The most intense "policing of the virtue of others" that I personally experience happens on this blog, when a commenter such as myself, who is (rightly or wrongly) perceived to be left, dares to express a criticism, however respectfully put, of Trump as president. Then I am often scolded to stop "virtue-signalling", I am told that I can't possibly think the things I think and I am often told how I should better express myself.

jwl said...

I am middle aged male and I have avoided social media like the plague because I think it is for angry and neurotic people to hang out and make themselves crazy. I have to read some twitter feeds for work and I have no idea how anyone could have decided to join, it is just many shouty people doing their thing.

John Lynch said...

Not care > self care

rehajm said...

An epidemic of stay home from school ailments. Why can't anyone drop dead of a heart attack? Now if people started dropping dead- that would make people pay attention.

wild chicken said...

I got burnt out decades ago worrying about nuclear war. I'm not going to worry about anything like that anymore. It's despicable that the libs are hell-bent on convincing kids that the future will be awful. The media worked us boomers over too. The world was always gonna end. I had many nightmares.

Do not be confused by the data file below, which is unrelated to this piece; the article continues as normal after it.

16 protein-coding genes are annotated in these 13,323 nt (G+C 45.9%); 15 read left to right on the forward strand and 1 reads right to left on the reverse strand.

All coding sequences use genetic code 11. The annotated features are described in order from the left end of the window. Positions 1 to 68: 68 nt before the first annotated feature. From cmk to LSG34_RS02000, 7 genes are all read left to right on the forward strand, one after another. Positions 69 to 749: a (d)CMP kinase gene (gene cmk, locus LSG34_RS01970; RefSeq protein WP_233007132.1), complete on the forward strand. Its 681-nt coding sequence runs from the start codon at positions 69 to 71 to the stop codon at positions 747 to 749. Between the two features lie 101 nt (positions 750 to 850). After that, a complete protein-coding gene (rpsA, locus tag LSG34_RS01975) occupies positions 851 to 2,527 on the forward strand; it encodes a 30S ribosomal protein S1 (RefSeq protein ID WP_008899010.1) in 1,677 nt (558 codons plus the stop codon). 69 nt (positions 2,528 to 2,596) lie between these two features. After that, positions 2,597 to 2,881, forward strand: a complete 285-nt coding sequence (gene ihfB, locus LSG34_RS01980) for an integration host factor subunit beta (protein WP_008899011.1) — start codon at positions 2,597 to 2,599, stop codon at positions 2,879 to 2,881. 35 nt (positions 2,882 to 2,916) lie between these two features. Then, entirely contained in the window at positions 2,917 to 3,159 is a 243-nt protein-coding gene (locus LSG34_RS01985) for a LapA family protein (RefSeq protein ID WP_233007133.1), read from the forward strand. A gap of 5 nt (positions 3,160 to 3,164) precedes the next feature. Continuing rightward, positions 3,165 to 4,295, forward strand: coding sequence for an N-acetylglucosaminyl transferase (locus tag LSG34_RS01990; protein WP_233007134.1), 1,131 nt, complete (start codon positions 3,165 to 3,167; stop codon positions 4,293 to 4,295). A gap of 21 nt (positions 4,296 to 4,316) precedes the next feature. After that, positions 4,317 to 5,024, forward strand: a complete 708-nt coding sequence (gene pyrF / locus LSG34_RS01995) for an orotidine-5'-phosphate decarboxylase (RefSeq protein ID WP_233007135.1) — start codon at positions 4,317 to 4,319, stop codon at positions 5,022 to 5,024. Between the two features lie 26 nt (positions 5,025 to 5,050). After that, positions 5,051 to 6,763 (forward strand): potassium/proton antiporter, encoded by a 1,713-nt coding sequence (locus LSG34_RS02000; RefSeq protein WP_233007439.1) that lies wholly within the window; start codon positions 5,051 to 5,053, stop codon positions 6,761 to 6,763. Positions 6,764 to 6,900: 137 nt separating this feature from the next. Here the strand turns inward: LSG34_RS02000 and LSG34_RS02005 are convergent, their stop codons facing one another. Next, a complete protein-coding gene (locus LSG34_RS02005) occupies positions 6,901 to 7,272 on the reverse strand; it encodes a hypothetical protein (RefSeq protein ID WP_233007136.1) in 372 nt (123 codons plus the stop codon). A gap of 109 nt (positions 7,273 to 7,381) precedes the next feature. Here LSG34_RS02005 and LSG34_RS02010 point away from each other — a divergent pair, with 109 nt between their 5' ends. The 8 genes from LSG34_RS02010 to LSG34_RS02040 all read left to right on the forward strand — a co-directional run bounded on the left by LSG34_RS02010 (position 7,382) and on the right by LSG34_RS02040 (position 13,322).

It easily becomes an excuse to escape into drugs and fantasy, when what we need are faith, hope and charity.

Earnest Prole said...

I appreciate your effort to form a hypothesis on this, but I believe this kind of anxiety has little to do with the internet per se. My father is blind and therefore spends no time whatsoever online, yet he experiences constant anxiety about the state of the world based on what he hears on the radio. For him, politics have become a kind of substitute religion, a battle of right versus wrong and black versus white, instead of merely a clash of interests between shades of grey. Every single event on earth is viewed through this lens, and it is indeed exhausting because while this kind of politics offers the moral clarity of religion, it does not offer religion's redemption and peace. It's life in hell without the possibility of heaven. I see the same thing today on the left. Something has changed in our politics; the internet may have exacerbated this change but is not the root cause.

Bruce Hayden said...

I find it interesting that the more a narrative breaks down, the shriller its proponents get. Making up in volume of screaming what they are losing in volume of the facts. Logically, I would think it should be the opposite, with the volume of noise being comparable to the amount of danger. And maybe for new dangers, that is the case. But, ultimately, a group of people are going to figure out how to profit from some perceived danger, and they are mostly the ones who get so shrill when the danger that has enriched them starts to be eclipsed by other dangers, endangering their ability to benefit from it, and their place at the public trough.

Rusty said...

No Now I Know. He's the king of cranking you up.
You let him do it.

Birkel said...

Rusty,
He lets him do it because Trump's famous.
Trump can just grab him by the heart strings.
They just let him.

Dust Bunny Queen said...